Activities that required additional technical functions were rated in the neutral range. Counselors did not view their roles as performing the highly technical services. These activities included making referrals for repair of AT and assisting in the selection of AT solutions (including low tech devices). Those functions that included actual handling of the AT were rated quite low as a counselor role. These included installation, modifying, fabricating, and reclaiming AT.
The counselors' perceptions of their ability to perform AT activities were noted to generally range close to the neutral range. The functions that were most consistent with their traditional roles were making referrals, documenting outcomes, and following up with services. Those functions requiring additional AT knowledge to perform were rated below the 4.0 level. These activities included managing provision of services, recognizing the need for AT services, providing information to consumers, and purchasing equipment. Counselors indicated a near total lack of confidence in performing direct AT activities. These included reclaiming devices, training consumers to use AT, modifying or fabricating equipment, and installing AT.
Figure 1 provides a convenient comparison of the counselor's perception of their roles and the comfort they had in their competence to perform these roles. In comparing the functions that counselors felt were a part of their role to the counselors' comfort performing those activities, a consistent profile was indicated. Counselors generally viewed themselves as less appropriate and capable in performing the more technical AT related services. However, the level of competence was not at as high of a level as the importance of the activity in their role as a counselor. This could raise an issue of counselor preparation and in-service training if providing direct AT services to be considered an important counselor function.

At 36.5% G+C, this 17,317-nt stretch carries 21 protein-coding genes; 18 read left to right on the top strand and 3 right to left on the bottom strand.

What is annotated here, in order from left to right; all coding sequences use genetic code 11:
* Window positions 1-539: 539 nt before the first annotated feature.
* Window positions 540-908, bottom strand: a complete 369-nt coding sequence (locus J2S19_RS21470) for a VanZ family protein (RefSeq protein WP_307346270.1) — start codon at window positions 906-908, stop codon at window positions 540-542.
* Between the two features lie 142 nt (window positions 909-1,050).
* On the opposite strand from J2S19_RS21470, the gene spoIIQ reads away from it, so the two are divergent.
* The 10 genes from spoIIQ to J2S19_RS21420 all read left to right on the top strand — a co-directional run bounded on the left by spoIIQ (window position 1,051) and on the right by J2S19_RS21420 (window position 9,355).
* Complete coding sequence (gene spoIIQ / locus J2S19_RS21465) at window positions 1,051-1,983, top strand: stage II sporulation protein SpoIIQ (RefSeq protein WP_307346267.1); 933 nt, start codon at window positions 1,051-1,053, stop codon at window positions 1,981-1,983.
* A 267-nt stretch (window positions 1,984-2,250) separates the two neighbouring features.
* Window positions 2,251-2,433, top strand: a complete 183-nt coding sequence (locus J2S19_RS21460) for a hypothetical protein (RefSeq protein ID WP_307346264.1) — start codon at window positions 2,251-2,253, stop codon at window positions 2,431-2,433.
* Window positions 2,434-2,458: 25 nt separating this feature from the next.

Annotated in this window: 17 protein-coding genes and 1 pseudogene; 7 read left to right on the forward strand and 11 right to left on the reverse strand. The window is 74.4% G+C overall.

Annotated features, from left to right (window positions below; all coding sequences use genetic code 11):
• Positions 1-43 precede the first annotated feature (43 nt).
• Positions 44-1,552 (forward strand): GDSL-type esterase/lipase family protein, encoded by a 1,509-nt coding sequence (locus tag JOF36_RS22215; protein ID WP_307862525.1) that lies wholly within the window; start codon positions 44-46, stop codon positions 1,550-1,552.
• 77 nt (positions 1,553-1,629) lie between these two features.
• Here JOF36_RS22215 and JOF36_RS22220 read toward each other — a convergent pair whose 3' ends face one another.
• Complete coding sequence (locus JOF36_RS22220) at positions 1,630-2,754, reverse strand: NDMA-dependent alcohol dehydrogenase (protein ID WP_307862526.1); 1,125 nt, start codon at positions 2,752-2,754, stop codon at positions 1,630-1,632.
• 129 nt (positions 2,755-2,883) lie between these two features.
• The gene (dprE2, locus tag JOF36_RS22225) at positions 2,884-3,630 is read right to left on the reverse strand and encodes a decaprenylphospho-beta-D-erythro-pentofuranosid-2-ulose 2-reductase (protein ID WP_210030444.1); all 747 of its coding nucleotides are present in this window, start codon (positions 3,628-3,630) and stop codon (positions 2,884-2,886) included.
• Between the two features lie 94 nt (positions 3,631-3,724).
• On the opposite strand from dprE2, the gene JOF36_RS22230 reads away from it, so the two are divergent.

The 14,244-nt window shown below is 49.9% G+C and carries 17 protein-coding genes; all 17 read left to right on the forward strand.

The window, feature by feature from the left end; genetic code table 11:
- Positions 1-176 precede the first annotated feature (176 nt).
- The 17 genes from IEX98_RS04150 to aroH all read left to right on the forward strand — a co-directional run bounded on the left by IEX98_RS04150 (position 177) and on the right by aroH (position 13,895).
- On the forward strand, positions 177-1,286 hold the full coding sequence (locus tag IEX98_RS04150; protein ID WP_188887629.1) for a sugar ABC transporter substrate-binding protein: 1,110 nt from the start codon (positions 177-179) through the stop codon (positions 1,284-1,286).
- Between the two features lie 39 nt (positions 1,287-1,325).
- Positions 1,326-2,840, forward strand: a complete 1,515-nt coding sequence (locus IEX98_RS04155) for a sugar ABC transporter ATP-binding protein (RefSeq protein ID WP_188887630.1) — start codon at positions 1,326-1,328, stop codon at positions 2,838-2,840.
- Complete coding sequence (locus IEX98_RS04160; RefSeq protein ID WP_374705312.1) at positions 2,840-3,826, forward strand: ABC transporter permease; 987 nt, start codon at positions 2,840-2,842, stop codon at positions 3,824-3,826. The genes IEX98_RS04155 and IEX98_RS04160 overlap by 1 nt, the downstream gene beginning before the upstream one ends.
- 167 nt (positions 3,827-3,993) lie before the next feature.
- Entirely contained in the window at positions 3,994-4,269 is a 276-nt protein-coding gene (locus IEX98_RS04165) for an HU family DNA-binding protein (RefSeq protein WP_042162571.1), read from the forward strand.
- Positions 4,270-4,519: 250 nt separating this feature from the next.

Figure 1: Counselor Perception of Their Role in Providing RT and Perception of Their Capacity to Perform These Roles d (Click image for larger view)
One activity that varied considerably between the importance of the role versus the level of comfort performing it was "Determine Potential Need for RT" (Rehabilitation Technology) (4.2 versus 3.5). This is troubling when one considers the sequence of providing AT services in the vocational rehabilitation process. If counselors are unable or uncomfortable identifying the need for AT, there is a significant risk consumers are not being provided AT when they would benefit from AT services. Given this fact, a significant barrier exists. Sixteen percent of the counselors were uncomfortable with the identification function. A full 43% were neutral or uncomfortable with their ability to perform this function.
This work is supported in part by the National Institute on Disability and Rehabilitation Research (NIDRR), grant number H133A010403 and Wisconsin Division of Vocational Rehabilitation. All opinions are those of the authors.
Al Noll, Ed.S., CVE
SVRI, 221 10 th Ave. E.
Menomonie, WI 54751